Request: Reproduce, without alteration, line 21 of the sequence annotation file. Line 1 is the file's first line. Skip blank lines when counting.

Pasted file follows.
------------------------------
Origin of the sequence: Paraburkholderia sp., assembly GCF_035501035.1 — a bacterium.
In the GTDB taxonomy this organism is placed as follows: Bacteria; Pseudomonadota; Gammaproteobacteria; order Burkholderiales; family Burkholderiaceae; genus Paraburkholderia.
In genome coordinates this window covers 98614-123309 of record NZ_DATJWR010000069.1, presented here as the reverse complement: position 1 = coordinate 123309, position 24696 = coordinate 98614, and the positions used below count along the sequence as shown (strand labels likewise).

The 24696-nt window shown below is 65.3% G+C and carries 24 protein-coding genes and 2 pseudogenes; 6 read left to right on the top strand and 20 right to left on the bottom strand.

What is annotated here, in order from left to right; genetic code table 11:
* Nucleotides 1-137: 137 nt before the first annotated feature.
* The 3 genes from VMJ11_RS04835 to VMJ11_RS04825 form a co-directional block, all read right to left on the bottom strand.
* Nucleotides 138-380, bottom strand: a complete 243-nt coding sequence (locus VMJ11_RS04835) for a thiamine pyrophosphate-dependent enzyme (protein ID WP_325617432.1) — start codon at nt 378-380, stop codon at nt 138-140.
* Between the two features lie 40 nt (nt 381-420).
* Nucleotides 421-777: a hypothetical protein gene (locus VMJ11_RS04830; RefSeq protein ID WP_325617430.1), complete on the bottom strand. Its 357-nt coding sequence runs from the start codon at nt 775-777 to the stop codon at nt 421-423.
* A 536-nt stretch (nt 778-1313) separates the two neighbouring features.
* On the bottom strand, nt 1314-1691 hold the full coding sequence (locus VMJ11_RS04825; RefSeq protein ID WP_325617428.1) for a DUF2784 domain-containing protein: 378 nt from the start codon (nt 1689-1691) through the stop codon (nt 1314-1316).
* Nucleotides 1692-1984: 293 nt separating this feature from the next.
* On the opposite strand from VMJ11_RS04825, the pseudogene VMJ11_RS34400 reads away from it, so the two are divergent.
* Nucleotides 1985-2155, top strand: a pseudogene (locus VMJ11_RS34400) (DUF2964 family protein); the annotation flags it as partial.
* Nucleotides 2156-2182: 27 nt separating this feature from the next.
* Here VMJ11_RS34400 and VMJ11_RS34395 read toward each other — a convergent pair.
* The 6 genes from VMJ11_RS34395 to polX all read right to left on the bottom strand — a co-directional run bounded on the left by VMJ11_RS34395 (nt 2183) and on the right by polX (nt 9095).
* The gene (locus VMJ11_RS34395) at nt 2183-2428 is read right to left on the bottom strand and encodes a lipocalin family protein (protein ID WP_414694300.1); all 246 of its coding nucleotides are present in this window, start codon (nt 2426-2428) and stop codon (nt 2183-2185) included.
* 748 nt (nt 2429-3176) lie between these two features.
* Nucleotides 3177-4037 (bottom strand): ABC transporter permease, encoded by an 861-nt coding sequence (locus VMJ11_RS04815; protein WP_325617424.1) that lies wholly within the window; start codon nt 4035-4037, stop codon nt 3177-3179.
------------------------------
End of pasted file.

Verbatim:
* Nucleotides 3177-4037 (bottom strand): ABC transporter permease, encoded by an 861-nt coding sequence (locus VMJ11_RS04815; protein WP_325617424.1) that lies wholly within the window; start codon nt 4035-4037, stop codon nt 3177-3179.